Tue | Sep 28, 2021

Carol, Jhada, 8 – keeping Noel Dexter’s legacy alive

Published:Sunday | September 8, 2019 | 12:00 AMKimberley Small - Staff Reporter
8 band
Carol Dexter-Dwyer listens as her father, Noel Dexter is eulogised.

There was a chance that Noel Dexter’s musical legacy of leading and composing would have ended with him, but his family seemed to have little choice but to sing or play. By both accounts, from his daughter, Carol Dexter-Dwyer, and only grandson, Jhada Dwyer, it wasn’t by force-of-hand or determined nurturing of the patriarch, but a natural phenomenon that they, too, became musical people. However, Jhada’s affinity for music was almost lost as his parents pushed dreams of him becoming a track star.

Though Carol’s work keeps her fairly shadowed and behind the scenes, it appears that Jhada has positioned himself to launch into the music industry as guitarist and band leader for up-and-coming musical outfit the 8 Band. But before Jhada got there, he had to fight.

Carol and her husband, Rohan Dwyer, wanted Jhada to be a track star. “He was at JC, where he wanted to quit the track team and join the band. His parents were most upset because we had the dream of him getting a track scholarship,” she shared with The Sunday Gleaner. But their minds soon changed after hearing undeniable conviction in Jhada’s voice. “We had a huge argument about it. But the way he said it – that he’s not going back to track, that he IS joining the band – I had the full support of my parents, and I had to transfer that to my son,” Carol Dexter-Dwyer said.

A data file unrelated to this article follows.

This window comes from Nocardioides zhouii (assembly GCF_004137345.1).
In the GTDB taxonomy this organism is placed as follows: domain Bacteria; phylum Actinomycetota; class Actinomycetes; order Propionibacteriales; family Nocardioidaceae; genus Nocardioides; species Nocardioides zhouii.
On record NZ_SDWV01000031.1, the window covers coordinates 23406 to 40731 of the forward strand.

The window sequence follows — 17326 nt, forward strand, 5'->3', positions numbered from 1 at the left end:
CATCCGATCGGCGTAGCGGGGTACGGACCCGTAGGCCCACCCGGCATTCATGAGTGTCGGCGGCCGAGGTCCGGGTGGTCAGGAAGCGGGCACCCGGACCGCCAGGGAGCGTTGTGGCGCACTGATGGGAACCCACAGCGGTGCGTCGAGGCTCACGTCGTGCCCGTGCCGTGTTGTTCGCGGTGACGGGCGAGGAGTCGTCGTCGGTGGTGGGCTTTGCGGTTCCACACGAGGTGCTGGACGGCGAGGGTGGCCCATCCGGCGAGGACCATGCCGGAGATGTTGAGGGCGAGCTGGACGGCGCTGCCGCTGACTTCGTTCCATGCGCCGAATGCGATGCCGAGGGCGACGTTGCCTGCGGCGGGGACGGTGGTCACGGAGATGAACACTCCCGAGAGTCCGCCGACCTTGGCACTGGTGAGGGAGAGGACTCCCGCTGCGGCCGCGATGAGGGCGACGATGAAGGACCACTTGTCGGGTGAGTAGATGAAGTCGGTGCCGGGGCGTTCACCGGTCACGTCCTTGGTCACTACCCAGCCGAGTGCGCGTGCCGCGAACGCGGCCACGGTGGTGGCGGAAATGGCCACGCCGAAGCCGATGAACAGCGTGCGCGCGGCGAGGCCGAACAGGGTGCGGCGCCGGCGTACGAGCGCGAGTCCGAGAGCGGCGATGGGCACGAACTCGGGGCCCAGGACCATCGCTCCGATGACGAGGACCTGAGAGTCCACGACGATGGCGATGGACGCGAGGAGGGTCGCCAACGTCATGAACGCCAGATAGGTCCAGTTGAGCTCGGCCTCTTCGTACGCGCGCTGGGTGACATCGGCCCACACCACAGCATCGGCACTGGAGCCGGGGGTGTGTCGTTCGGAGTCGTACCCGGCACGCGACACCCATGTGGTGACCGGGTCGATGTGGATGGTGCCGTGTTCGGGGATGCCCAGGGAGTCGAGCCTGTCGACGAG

Roots Side

She recalled her own musical journey, which started as early as preparatory school. “I remember going to rehearsals with my parents because they were involved in several choirs. I remember sitting in the back seat humming harmonies, and they realised I could harmonise ­naturally,” she said.

Carol attended Mona Preparatory, where her father coached the choir. She was also a member of the school’s choir and orchestra. “I always did piano lessons. I went to up to grade four in the London College of Music exams and grade five in theory. But I thought I left it [music].”

After taking a break from Jamaica and music, Carol returned to the island in 1995 when the music gene reared its head again. She joined ASHE’s performing arts troupe one year later. During her time with ASHE, she was introduced to the ‘other side’ of the local music industry. While she had been previously entrenched in the classical, academic side of music, ASHE exposed her to the ‘roots side’. ASHE went to record at Mikey Bennett’s Grafton Studios in Vineyard Town. That’s where she met her husband, Rohan, a sound engineer and producer.

After spending two years with the troupe, she enrolled at the University of the West Indies, Mona, where she joined the University Singers, under the direction of her father. She also served as the chorale’s president for two years. “I did several concerts for them, for years – even after I graduated,” she revealed.